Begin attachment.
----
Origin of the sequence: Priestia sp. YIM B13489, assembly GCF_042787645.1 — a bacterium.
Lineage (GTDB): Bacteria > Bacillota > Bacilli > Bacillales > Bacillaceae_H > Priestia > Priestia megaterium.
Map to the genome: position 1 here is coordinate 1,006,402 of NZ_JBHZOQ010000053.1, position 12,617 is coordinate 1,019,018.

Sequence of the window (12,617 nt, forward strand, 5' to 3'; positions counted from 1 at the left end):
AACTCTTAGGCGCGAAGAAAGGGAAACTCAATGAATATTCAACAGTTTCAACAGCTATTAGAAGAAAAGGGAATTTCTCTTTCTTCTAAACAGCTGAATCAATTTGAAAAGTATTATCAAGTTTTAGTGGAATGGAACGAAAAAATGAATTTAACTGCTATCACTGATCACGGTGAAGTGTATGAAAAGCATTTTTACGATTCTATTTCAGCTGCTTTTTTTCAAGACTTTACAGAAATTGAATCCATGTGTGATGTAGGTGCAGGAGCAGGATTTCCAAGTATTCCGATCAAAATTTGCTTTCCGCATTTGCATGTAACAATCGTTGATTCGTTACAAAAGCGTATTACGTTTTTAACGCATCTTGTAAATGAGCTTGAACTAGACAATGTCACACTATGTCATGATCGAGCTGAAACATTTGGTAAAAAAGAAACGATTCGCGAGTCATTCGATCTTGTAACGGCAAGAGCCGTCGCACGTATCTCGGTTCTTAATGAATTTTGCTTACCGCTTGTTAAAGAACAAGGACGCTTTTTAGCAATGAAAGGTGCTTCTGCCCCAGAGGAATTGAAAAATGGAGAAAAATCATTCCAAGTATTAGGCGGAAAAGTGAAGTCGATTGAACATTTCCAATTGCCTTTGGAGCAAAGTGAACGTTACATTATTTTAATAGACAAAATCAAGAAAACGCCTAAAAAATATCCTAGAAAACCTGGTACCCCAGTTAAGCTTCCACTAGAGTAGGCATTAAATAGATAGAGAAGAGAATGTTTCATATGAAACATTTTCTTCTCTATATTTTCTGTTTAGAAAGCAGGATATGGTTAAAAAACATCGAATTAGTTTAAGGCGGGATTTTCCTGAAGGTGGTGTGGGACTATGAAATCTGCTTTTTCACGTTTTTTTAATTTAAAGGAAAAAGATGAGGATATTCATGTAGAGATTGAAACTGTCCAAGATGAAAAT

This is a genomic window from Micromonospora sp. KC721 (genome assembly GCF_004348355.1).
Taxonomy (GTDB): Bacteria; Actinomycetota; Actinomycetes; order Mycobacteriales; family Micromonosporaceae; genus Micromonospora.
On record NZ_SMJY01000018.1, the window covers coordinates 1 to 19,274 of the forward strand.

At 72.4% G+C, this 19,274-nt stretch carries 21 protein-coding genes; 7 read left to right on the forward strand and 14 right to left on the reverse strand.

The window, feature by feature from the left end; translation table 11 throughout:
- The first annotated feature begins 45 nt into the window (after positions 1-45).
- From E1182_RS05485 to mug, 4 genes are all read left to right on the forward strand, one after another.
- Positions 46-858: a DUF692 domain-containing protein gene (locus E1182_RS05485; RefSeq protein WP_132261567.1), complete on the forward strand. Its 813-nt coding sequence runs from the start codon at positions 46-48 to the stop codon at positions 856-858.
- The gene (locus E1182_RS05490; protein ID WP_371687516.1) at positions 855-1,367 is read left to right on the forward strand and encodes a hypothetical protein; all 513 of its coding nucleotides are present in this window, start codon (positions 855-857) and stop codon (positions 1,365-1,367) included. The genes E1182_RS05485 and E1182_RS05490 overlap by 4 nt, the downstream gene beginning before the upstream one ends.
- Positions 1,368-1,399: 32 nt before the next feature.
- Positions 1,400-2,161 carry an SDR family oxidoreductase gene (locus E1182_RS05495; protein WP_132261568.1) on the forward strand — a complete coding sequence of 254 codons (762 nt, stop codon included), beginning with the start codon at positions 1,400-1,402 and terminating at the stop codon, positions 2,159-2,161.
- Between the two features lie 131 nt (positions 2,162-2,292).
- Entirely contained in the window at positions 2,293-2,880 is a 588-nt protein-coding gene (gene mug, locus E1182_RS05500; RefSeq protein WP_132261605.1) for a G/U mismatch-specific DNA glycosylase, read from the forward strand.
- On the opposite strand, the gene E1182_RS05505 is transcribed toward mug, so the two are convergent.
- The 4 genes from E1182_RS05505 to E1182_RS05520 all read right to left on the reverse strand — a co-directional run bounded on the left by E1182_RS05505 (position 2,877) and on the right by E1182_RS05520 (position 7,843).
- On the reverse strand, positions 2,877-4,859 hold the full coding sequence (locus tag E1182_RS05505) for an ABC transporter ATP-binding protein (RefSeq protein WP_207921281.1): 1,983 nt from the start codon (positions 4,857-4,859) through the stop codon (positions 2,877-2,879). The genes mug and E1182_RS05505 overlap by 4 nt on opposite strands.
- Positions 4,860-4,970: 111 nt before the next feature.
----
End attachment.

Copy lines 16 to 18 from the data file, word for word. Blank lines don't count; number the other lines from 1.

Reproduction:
- Positions 1,400-2,161 carry an SDR family oxidoreductase gene (locus E1182_RS05495; protein WP_132261568.1) on the forward strand — a complete coding sequence of 254 codons (762 nt, stop codon included), beginning with the start codon at positions 1,400-1,402 and terminating at the stop codon, positions 2,159-2,161.
- Between the two features lie 131 nt (positions 2,162-2,292).
- Entirely contained in the window at positions 2,293-2,880 is a 588-nt protein-coding gene (gene mug, locus E1182_RS05500; RefSeq protein WP_132261605.1) for a G/U mismatch-specific DNA glycosylase, read from the forward strand.